Halloran had his 15 minutes of fame serving the anti-worker interests of the right-wing message machine, and the workers were dubbed  “Abominable Snowmen" by the ever-classy Post.

Now the story of these “Abominable Snowmen” is proving as questionable as the yeti itself.

January 28, 2011

Financial Crisis: Where's The Outrage?

(cross-posted from WNYC's It's A Free Country)

In 2008, the bubble popped. The financial crisis sent our economy swirling into chaos and pushed us into this Great Recession. Many Americans lost faith in our private institutions that caused this mess and in our public institutions that should have seen it coming. The fallout shined a light on the double-dealing shell game being played by our financial giants. Unfortunately, they weren’t playing with Monopoly money. The high stakes had high costs: a devastating spike in unemployment, a national foreclosure crisis based on mortgage fraud and depleted pensions and retirement accounts for working Americans.

At least those whose reckless — and potentially criminal — gambles drove us into this ditch got what they had coming…bonuses, a light reprimand and carte blanche to do it all again.

It’s enough to make you so angry you’d consider dumping tea in Boston Harbor.

January 27, 2011

The State Of The Union and The Sputnik Fix

(cross-posted from WNYC's It's A Free Country)

The build-up to President Obama’s State of the Union Address had suggested he was going to boldly challenge Americans to rise to meet the “Sputnik moment” of our generation. It was a tantalizing claim. Liberals hoped this sense of purpose would justify new investment in jobs, infrastructure and education, despite the worries of deficit hawks. Conservatives looked forward to pro-business policies behind the themes of entrepreneurship and innovation and were intrigued by the tone of American exceptionalism hinted at in the speech’s promotion.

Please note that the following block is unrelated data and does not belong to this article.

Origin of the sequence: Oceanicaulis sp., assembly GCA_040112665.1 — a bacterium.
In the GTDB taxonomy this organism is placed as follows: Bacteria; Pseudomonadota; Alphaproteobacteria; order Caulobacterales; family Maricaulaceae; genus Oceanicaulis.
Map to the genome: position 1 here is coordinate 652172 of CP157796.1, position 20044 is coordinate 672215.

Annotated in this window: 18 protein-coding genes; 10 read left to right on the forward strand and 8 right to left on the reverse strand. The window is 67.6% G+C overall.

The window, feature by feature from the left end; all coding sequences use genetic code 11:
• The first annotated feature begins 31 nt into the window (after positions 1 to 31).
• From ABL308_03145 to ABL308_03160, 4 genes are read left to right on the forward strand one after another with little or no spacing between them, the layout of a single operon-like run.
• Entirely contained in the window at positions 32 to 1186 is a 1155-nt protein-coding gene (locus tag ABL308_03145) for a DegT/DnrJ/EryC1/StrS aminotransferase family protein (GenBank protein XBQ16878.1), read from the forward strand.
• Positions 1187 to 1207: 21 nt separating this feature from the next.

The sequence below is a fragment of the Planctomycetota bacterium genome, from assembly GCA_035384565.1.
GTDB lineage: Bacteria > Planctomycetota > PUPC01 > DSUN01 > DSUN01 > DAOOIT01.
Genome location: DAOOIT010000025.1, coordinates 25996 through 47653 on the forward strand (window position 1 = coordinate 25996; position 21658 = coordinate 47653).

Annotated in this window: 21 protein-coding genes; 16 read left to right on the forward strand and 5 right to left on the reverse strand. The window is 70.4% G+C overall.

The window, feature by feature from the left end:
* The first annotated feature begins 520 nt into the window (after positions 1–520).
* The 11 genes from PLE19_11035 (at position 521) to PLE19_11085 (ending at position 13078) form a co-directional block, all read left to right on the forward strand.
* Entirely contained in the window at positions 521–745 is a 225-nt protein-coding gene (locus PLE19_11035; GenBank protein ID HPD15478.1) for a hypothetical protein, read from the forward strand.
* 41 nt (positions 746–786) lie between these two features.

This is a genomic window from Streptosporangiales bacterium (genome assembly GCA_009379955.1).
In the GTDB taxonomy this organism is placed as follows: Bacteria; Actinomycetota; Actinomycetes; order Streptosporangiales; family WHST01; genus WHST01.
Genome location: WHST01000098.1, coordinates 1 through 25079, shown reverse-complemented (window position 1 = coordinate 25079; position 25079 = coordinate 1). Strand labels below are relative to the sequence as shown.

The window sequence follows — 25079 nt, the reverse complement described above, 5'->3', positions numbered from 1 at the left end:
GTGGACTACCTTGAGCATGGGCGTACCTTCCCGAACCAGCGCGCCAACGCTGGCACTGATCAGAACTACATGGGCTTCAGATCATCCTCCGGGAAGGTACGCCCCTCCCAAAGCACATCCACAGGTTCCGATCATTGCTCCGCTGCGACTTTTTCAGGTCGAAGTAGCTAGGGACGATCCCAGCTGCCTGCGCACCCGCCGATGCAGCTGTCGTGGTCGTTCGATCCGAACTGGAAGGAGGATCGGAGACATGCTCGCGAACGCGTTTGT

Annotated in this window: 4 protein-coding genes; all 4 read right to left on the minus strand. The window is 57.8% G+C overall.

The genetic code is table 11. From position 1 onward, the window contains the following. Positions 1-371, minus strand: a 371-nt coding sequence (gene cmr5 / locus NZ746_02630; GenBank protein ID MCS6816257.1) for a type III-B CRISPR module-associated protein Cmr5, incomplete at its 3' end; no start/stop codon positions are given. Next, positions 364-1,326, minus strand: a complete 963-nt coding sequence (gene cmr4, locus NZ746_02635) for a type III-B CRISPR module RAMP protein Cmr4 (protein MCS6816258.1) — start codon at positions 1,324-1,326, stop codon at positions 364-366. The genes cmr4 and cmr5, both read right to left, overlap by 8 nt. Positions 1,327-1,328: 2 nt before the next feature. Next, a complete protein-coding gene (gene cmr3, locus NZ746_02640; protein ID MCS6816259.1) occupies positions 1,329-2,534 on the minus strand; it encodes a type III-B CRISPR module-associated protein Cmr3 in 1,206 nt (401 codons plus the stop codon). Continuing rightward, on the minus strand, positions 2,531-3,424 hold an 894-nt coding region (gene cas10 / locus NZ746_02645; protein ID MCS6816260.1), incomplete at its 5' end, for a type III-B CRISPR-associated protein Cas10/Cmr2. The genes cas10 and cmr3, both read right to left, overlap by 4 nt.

On Tuesday night, President Obama delivered an address that had a little for everyone. It probably sent liberals and conservatives away with feelings as mixed as their seating arrangements. It captured a moderate — and moderating — tenor. It didn’t hit the emotional poignancy of his Tucson remarks two weeks ago, but it didn’t try. In fact, despite the claim that the president was going to issue a challenge equivalent to a moon-landing, this speech didn’t shoot for the moon. And the viewers most disappointed may be the ones who were expecting the “Sputnik moment” to be bolder.

January 26, 2011